Southeast and Deep South Trees and Shrubs
or Carolina Jessamine has beautiful, lily-like yellow flowers that blooms early in the spring. Carolina Jessamine is a beautiful evergreen vine, growing up to 20 feet long, and dwelling manly in swampland. It was once used medicinally by Native Americans.
is a shrub or small tree, normally called Dahoon Holly. Dahoon grows to about 30 feet and blooms with tiny white flowers in the spring. In the fall and winter it is covered, like any other holly, in bright red berries. it tolerates shade well and, of course, standing water.
is another holly bush that grows 8 to 12 feet tall. It's common name is Possumpaw. The female of the species keeps bright red berries all through the winter, after blooming with small yellowish-green flowers in early spring. Ilex decidua naturally grows in floodplain forests.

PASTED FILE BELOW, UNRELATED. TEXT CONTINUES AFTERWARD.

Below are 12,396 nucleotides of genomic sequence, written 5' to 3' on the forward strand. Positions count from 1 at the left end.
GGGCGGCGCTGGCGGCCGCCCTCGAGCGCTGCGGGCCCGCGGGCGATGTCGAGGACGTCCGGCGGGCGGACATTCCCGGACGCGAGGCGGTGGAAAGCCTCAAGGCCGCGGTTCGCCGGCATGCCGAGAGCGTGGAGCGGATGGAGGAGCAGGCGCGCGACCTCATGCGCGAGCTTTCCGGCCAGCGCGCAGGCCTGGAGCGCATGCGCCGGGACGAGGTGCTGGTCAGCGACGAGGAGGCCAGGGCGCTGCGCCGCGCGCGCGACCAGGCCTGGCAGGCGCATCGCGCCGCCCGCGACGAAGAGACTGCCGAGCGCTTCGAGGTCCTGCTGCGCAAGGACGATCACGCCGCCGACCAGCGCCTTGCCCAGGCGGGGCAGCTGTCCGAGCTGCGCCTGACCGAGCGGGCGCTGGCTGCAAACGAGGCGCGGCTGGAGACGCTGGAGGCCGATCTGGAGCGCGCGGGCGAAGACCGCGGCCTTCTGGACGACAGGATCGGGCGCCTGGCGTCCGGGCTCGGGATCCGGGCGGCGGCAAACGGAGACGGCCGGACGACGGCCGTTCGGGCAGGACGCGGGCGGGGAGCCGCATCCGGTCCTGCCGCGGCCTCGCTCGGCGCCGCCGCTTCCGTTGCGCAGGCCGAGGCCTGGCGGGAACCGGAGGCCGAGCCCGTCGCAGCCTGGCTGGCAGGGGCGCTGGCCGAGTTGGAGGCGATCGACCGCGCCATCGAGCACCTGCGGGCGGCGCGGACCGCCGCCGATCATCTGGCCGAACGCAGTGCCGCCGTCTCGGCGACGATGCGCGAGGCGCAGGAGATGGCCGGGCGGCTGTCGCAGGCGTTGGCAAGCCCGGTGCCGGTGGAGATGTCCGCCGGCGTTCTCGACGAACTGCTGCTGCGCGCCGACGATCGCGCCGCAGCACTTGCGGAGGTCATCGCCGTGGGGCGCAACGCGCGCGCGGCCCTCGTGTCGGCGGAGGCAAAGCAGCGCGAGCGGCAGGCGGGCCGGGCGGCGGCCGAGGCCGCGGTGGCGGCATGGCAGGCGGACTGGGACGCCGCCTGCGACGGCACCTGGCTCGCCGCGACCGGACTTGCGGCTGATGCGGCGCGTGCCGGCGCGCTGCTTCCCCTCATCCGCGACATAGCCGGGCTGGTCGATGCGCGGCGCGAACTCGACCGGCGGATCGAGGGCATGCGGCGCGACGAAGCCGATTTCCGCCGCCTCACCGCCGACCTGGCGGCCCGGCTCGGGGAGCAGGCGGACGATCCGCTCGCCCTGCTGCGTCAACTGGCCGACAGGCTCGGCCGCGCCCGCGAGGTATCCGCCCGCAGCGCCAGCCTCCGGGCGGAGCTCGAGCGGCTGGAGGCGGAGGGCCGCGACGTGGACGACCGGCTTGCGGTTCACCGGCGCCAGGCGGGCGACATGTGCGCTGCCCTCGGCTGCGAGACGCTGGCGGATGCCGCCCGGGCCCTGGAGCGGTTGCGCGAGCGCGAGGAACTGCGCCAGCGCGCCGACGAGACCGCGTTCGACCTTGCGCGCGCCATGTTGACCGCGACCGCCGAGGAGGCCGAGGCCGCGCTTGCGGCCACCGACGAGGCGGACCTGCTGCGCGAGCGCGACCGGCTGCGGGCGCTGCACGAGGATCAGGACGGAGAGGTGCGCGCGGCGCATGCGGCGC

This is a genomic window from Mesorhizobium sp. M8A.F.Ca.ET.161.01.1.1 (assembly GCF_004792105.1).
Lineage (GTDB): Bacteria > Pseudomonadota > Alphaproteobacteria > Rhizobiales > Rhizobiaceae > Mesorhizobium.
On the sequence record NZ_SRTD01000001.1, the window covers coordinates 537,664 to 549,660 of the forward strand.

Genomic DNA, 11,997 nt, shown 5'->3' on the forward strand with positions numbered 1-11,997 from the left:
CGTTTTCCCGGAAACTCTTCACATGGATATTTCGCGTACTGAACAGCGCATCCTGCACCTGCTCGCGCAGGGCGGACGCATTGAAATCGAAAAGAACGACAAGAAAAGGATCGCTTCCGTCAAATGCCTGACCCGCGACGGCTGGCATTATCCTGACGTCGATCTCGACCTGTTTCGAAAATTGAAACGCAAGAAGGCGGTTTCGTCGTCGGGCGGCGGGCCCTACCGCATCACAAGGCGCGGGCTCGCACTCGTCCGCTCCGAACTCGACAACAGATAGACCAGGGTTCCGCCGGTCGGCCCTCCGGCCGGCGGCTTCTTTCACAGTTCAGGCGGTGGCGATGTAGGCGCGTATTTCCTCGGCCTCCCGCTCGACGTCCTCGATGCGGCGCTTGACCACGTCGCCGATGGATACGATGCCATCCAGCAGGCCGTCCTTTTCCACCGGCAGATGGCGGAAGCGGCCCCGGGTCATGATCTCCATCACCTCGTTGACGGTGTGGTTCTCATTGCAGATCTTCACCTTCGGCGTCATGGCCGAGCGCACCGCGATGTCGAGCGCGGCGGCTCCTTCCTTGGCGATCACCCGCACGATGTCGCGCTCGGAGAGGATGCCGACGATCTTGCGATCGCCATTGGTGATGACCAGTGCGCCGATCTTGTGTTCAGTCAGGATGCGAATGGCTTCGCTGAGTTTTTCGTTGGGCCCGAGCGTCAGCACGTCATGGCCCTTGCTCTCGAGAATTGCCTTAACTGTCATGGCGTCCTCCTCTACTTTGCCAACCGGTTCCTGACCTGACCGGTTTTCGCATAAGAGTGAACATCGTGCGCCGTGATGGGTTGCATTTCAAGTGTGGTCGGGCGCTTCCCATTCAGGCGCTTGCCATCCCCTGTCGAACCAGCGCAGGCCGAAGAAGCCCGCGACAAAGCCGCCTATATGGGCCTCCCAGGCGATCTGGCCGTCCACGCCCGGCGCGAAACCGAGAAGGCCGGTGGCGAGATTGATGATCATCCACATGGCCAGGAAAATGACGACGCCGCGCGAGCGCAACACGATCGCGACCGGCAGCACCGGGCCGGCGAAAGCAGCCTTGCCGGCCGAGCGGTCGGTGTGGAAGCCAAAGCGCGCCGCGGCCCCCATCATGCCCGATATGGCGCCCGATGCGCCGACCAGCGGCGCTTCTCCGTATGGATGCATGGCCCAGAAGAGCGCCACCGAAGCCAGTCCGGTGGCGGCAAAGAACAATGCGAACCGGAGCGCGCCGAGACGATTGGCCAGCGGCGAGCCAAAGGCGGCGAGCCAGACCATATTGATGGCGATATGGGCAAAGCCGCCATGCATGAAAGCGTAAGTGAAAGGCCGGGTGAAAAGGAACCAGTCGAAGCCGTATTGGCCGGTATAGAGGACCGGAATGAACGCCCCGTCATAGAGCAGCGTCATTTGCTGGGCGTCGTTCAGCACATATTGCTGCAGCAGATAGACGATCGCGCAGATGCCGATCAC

is better known as Winterberry Holly or Common Winterberry. Winterberry grows to about 8 feet with an 8 foot spread. Small white flowers appear in early summer, producing fruit quickly, but only if both male and female plants are in close proximity. The fruit are another excellent source of food for wildlife.
is another small holly tree more commonly known as Yaupon Holly. Yaupon grows 20 to 25 feet tall and blooms in the early spring with tiny white flowers. The small, red Holly berries appear in the fall and persist into winter. Yaupon does well in full sun or part shade.
is another lovely Southeastern tree more commonly known as Southern Magnolia or Bull Bay. Southern Magnolia is a large tree, growing 60 to 90 feet tall and boasting the wonderful, pure white magnolia flowers.